New Trend: 4 Apps that Turn Sound and Music Into An Experience
Music streaming and discovery apps are so commonplace, it’s hard to know where to start. With all the big players diving into the space – including Samsung (who just announced “Milk,”) BeatsMusic, and Amazon – the market is becoming over-saturated.
We’re excited about a relatively new trend that is getting far less attention: apps that offer music or sound as an experience.
What’s the difference between discovery and experience? At Made Music Studio, we have always seen music as a vehicle for creating an emotional experience. We’ve put together a list of some of the apps that prove music can be so much more than just pleasant sounds for your ears.
1. Mogees – Mogees, developed by British musician Bruno Zamborlin, is an app that works with an attached sensor to turn every day structures into musical instruments. Remember the guy next to you in history class who used to drum his fingers on the desk? Yeah, that guy. Mogees turns mundane thuds into beautiful music for anyone listening through the headphone jack.
The app, available for both iOS and Android devices, uses the sensor (a piezo-transducer) to transform nearby vibrations from tapping or hitting solid objects into a signal. The Mogees app uses that signal to produce sounds that have to be heard to be believed. Users can tap openly in “Free Mode” or along to their favorite songs in “Song Mode.”
Mogees has already reached its Kickstarter campaign goal of £50,000. If all goes well, the app won’t just be for adult musicians or music lovers – it could also be an educational tool, and the company plans to release “Junior Mogees” if they reach their stretch goal of £75,000 for that very purpose. Check out the video – we promise you’ll start to understand what we mean by “music as an experience.”
2. DynoMax Mobile Sound Lab – Fortune 500 company Tenneco, owner of the DynoMax brand, has developed a sound lab app (iPad) for auto enthusiasts. The app allows users to scroll through a variety of their mufflers to “hear” the sounds before they make a purchase.
“Performance enthusiasts ultimately want to know how the muffler is going to sound, and the DynoMax Mobile Sound Lab provides a true muffler sound experience that’s easily accessible on any iPad,” Sales & Marketing Manager Chris Gauss said in a statement.
While the app itself is not revolutionary, it’s the sonic version of “try before you buy.” This concept could easily be applied to other industries whose consumers are influenced or affected by sound, pleasant or otherwise (think household appliances).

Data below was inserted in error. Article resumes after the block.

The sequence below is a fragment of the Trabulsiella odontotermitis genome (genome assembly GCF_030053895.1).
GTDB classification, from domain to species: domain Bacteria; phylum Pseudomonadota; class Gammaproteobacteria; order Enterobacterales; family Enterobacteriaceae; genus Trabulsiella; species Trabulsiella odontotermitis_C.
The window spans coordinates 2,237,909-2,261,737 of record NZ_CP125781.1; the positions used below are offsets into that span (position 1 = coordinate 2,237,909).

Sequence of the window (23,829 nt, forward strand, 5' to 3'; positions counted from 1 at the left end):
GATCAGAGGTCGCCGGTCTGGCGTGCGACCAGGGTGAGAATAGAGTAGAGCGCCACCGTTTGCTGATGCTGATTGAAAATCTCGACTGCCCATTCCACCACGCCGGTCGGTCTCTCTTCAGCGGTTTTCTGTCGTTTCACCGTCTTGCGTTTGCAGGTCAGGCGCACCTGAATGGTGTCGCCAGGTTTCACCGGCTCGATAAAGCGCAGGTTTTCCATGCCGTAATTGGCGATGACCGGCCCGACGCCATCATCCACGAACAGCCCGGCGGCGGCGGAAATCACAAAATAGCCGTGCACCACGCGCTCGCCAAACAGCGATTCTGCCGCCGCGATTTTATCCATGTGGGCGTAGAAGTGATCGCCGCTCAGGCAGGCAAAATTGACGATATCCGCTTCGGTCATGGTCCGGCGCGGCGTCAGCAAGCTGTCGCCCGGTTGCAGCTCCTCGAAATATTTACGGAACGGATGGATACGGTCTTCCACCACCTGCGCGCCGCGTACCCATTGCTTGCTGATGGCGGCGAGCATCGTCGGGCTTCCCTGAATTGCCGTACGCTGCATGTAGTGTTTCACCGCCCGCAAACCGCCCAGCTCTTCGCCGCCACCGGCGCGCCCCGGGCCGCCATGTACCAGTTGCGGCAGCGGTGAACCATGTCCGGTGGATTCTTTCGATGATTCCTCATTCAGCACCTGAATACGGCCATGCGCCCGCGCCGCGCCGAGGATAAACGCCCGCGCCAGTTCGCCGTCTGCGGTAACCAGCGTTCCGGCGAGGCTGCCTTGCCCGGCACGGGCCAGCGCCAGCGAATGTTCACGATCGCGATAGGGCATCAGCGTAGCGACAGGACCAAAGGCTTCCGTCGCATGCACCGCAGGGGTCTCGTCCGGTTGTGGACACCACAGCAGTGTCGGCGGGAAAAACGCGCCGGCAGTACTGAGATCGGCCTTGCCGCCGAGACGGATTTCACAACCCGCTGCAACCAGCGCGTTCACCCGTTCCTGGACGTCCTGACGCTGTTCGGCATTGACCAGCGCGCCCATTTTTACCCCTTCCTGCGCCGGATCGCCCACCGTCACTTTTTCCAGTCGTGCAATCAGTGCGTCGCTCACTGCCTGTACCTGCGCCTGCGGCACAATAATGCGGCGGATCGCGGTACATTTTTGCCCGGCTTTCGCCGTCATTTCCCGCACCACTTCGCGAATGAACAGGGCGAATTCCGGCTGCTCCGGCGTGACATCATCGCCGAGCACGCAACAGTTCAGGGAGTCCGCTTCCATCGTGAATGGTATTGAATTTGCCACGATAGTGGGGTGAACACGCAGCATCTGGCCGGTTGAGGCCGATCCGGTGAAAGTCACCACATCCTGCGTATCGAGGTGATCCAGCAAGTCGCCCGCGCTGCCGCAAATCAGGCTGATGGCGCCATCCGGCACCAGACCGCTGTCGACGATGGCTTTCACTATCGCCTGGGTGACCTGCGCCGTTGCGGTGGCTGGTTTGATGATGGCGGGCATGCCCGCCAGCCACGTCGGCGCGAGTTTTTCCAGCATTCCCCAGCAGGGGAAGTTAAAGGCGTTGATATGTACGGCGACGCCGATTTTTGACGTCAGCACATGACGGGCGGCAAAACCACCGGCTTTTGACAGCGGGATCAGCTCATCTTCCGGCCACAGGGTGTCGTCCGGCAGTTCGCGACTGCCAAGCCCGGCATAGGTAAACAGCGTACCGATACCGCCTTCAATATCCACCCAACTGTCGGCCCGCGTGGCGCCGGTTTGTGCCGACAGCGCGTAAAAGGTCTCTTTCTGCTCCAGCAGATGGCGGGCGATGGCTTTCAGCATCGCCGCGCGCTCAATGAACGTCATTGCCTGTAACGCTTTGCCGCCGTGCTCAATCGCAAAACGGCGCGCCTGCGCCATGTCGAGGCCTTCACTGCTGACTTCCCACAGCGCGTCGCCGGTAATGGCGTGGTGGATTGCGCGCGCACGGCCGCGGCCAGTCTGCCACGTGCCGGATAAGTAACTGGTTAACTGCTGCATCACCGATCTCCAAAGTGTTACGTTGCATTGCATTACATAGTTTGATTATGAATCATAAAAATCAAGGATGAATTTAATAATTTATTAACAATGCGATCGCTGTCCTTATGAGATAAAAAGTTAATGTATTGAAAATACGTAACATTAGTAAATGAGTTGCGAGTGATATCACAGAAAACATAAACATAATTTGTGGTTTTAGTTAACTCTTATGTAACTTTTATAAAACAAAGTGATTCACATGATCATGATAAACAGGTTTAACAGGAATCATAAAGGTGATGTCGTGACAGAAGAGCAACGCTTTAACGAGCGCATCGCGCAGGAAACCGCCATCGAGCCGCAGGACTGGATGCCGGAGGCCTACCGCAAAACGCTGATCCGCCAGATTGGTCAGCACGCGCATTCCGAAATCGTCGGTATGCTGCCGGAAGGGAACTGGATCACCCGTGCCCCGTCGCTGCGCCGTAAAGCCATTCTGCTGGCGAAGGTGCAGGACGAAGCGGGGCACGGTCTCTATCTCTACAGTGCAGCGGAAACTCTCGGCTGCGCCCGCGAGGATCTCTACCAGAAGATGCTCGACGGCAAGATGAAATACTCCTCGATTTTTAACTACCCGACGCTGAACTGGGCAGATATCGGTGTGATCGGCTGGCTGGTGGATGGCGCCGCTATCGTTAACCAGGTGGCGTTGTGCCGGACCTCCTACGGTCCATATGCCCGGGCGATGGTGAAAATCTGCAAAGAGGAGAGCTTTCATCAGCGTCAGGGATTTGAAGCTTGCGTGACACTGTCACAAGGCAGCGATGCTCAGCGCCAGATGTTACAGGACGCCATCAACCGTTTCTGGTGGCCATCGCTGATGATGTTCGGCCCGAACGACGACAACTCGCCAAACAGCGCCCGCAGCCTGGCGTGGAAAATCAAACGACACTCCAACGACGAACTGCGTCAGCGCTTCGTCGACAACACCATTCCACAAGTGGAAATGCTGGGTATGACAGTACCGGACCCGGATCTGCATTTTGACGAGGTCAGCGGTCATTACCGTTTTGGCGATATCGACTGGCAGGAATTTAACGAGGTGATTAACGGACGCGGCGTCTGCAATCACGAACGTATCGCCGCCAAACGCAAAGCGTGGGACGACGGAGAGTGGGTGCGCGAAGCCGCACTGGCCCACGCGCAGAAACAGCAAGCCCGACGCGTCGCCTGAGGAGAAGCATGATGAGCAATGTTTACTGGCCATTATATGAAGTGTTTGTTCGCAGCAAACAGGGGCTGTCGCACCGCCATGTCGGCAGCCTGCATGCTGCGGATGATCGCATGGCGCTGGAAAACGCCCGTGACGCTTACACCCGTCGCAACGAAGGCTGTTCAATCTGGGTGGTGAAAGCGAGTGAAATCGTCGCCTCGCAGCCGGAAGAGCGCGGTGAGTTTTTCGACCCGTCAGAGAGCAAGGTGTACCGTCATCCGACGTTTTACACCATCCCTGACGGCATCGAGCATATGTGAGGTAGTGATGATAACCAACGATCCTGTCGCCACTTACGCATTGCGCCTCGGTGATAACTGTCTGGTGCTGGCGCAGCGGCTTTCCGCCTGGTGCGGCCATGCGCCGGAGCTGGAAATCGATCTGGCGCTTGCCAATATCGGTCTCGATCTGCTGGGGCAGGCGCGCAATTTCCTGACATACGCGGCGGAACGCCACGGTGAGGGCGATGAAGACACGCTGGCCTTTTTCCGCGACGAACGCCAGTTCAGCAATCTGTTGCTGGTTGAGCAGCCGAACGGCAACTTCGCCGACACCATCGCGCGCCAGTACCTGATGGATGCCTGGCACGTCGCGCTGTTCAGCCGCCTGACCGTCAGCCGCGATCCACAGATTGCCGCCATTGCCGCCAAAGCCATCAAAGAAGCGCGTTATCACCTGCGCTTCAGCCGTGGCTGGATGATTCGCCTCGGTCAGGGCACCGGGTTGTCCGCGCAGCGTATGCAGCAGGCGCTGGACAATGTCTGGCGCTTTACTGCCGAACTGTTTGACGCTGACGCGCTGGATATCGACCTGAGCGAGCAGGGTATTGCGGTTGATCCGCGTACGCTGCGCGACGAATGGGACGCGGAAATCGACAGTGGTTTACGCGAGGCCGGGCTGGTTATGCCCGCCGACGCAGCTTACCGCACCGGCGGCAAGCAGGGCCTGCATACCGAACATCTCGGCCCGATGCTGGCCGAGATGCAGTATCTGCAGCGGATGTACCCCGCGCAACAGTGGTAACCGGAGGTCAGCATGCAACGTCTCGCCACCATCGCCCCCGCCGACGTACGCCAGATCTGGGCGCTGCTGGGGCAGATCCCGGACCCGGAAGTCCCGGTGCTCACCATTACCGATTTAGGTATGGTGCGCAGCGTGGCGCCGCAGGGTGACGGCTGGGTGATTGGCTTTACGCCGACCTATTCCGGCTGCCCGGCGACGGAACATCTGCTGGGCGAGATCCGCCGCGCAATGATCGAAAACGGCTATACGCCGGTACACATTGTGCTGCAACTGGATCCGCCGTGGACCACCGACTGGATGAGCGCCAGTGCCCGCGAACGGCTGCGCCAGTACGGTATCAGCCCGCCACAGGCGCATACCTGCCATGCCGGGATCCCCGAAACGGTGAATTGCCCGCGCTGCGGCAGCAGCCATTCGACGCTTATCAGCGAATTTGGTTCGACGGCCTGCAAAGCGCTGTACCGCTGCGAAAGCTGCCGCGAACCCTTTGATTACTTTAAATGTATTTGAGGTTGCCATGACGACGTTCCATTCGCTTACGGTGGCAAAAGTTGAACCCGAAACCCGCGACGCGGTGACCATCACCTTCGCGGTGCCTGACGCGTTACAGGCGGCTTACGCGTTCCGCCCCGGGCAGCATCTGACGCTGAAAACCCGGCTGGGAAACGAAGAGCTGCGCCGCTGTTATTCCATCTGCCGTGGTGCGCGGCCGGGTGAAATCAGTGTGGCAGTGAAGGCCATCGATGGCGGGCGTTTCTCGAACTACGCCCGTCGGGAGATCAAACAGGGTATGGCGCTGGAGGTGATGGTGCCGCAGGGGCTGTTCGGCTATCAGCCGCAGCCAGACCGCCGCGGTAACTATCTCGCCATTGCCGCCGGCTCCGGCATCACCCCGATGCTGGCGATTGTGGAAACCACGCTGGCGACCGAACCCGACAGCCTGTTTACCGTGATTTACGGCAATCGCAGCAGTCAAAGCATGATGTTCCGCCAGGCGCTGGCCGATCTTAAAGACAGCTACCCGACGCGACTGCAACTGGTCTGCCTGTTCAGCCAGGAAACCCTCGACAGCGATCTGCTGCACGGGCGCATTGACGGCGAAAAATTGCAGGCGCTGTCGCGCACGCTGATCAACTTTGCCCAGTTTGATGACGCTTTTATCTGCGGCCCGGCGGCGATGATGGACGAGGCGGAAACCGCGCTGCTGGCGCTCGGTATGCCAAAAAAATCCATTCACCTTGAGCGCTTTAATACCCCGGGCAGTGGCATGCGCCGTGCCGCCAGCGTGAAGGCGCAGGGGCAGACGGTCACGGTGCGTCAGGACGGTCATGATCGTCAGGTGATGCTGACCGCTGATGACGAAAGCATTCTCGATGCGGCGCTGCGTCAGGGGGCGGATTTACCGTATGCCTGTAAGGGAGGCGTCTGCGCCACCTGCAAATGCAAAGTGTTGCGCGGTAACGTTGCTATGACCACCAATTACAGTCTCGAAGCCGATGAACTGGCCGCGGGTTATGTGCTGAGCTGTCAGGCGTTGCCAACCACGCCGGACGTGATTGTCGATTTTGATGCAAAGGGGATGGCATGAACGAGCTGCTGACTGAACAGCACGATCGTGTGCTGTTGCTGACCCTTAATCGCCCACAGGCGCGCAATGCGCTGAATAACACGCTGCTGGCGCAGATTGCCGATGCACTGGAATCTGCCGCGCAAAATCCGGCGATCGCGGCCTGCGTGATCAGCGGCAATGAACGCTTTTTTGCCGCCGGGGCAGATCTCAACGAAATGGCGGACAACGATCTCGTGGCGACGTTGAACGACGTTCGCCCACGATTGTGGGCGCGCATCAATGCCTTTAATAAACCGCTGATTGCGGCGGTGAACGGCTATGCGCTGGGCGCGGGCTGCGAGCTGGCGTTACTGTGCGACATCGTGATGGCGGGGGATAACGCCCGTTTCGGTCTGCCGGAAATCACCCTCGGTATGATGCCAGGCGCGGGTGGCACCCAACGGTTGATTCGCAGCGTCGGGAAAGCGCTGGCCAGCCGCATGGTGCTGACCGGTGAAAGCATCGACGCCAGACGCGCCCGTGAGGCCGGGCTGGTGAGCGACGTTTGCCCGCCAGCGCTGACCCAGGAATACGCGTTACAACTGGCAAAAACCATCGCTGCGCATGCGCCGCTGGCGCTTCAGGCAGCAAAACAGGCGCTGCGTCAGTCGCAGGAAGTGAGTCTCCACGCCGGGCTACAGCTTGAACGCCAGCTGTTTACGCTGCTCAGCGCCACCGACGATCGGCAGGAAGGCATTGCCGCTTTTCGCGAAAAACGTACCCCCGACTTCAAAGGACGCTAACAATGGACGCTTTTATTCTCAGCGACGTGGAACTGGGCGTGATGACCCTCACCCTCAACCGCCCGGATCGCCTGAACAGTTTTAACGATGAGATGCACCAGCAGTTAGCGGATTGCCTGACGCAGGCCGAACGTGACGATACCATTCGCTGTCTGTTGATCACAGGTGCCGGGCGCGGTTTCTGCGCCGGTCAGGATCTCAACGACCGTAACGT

3. Snippit – You share your photos on Facebook and Instagram, your thoughts on Twitter, and your sounds on SoundCloud. Snippit combines the social sharing aspects of those platforms with a focal point on short snips of music. Users can take 4 – 10 seconds worth of music for each post to express themselves not only through words and photos, but through sounds as well.
“Most music apps just show you what your friends are listening to, or allow you to share just a pre-set 30 second song preview,” Miguel Estrada of Snippitt told The Next Web. “Snippit gives users the ability to choose an exact verse or section of the song to share, and that creative control is very powerful and fun.”
So far, the Snippit team has raised $500,000 in funding and it’s currently free to download in the iTunes app store.
4. Pacemaker – The new Pacemaker DJ app for Spotify is the perfect marriage between sonic experience, music discovery and streaming.
Instead of using only local files as most DJ apps do, DJs can now choose from the catalog of over 20 million tracks that Spotify offers. It’s not the first to go the streaming route – the “edjing” app pulls from SoundCloud and Deezer – but Pacemaker is the only app to use Spotify as it’s source.
Pacemaker is being hailed as a game changer for the casual DJ. “We hope it’s accessible,” Pacemaker CEO Jonas Norberg said. “We believe that there is a bunch of people out there who want to do a little bit more than just passively consume music. They want to mess around with it.”
In other words, they want to be a part of the experience, not just consumers of the end result.